I'm never happier than when I'm cooking over fire. Often, that involves meat, but on occasion, I make a stab at not perishing from creepy pirate diseases, so I'll throw a vegetable on the grill. That's how I ended up making beer and egg custard in a squash on my smoker, and it was crazypants delicious. (No I was not drunk or high at any point, thank you for inquiring.) On a whim, I picked up a turban squash at the market, because how often do you run across a turban squash in your everyday life, and it seemed like a crime against its essential physicality not to cook something inside it.
I ran through the options: Soup has been done to death, I can't really eat grains right now (it's a whole Paleo for health reasons thing and it's totally tedious), and I already had steaks fired up and ready to go. Why not eggs? I've been eating them lately like it's my dang job and itching to try them on the grill. A savory egg custard came to mind, but I was fresh out of broth. I looked around for inspiration and quickly found it in the form of beer. Beer and eggs are boon companions and no, beer isn't Paleo, but sometimes you just have to live your life and suffer whatever minor stomach discomfort may come. (FYI, it turned out to be minimal, if any, but only you truly know your own gut.)
After softening the cut-open squash on the smoker over charcoal and applewood at around 250°F, I poured in a frothy batter of eggs and beer with a little smoky Benton's bacon fat, crossed my fingers, and hoped the moisture from the squash would help the mixture to steam.
It's an astonishing thing when your dopey little dreams come true. My friends and I devoured it straight out of the squash, dragging our spoons into the flesh along with the impossibly fluffy beer and egg custard. I used a Saranac Adirondack Lager because that's what I had on hand, but should you care to try this at home (on the grill or in your oven), sub in the brew of your choice (or broth if you're more Paleo-rigid or grain-sensitive than I am). A turban squash is great, but a scooped-out acorn, carnival or kabocha squash, or even a pumpkin (mmm… beer and pumpkin) would be just as delightful.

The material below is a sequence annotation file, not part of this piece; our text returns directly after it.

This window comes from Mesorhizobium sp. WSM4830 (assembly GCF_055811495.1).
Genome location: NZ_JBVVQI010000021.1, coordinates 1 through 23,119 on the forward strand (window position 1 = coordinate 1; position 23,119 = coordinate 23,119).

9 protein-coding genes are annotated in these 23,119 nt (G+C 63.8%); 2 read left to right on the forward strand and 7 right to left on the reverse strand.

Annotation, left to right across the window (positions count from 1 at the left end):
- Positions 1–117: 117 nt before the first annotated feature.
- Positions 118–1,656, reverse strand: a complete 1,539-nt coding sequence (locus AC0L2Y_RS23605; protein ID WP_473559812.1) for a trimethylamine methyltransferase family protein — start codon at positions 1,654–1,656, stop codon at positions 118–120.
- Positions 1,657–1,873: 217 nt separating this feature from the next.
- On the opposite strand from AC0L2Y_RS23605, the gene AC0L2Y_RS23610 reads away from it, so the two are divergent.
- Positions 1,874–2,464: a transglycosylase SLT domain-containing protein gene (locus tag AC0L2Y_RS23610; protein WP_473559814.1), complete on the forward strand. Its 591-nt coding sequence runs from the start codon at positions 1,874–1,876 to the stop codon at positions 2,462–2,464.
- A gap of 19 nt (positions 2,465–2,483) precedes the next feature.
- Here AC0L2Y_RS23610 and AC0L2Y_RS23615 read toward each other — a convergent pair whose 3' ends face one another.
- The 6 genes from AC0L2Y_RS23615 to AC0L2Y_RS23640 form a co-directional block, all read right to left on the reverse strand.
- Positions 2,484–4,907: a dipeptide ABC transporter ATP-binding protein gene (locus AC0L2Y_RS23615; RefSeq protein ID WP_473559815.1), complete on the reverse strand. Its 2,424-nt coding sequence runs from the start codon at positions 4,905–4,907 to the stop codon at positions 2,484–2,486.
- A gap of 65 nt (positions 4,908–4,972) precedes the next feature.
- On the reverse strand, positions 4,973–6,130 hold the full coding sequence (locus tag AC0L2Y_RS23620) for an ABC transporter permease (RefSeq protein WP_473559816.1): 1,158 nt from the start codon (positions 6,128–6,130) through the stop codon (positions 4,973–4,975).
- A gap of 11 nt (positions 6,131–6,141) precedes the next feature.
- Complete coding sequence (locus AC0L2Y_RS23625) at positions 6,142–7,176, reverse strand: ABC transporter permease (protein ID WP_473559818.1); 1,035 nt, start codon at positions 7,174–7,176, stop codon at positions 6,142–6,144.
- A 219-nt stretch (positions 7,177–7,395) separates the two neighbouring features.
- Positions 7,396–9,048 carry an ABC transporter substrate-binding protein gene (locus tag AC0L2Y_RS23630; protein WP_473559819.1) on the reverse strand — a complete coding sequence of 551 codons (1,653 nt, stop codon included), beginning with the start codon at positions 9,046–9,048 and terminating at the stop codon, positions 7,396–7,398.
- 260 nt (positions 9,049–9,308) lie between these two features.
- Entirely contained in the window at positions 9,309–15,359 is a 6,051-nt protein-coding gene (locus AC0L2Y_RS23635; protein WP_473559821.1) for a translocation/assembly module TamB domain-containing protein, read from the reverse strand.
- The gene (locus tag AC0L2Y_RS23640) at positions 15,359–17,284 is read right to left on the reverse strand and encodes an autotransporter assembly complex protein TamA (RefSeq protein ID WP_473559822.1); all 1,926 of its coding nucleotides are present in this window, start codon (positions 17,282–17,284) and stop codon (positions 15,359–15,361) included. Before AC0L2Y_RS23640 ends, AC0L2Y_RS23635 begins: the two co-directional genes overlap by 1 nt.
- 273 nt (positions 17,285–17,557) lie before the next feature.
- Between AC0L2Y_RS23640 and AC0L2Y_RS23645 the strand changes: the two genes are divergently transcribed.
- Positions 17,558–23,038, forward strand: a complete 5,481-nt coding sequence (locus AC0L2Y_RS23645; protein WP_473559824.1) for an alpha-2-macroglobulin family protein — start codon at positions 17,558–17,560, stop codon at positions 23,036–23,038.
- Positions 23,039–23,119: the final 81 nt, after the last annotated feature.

Is this part of my nefarious plan to make everyone eat squash for breakfast? Yes. But there's also beer. Life is compromise.
1 large winter squash or several smaller individual ones
1 bottle of beer (or 12 ounces meat broth if you're Paleo)
2 tablespoons bacon fat or ghee (again with the Paleo), divided
Salt to taste (smoked salt if you have some on hand)
How to Make It
Cut the top section or lid from the squash and scrape out the insides. (Roast or plant the seeds; they're too good to waste.) Coat the inside of the bottom and lid with 1 tablespoon of the fat and sprinkle lightly with salt.
Prepare your grill or smoker for cooking with indirect heat. Gas is OK for this, but charcoal is ideal. When the fire is ready, place the two squash pieces to the side of the heat, toss in a handful of wood chips or a foil packed filled with wood chips, and close the lid. Grills and smokers vary wildly, so you'll need to keep an eye on things. Check every 20-30 minutes to make sure the squash is softening, but not burning. Add more coals and chips as needed.
While the squash is cooking, combine eggs, beer or broth, the remaining tablespoon of fat (melted), and as much salt as will please you. Whisk or combine in a food processor until frothy.
When the squash has softened enough to be easily pricked inside with a fork, pour in the egg mixture nearly to the top. Close the grill or smoker lid and peek in every 20-30 minutes to see if the custard is firming up. Add more coals and chips as needed, and rotate the squash if it seems to be over-browning in one spot. The custard is ready when it springs back from a gentle press from a spoon back or fingertip.
Serve with spoons to dig out custard, scraping into the flesh of the squash when you can.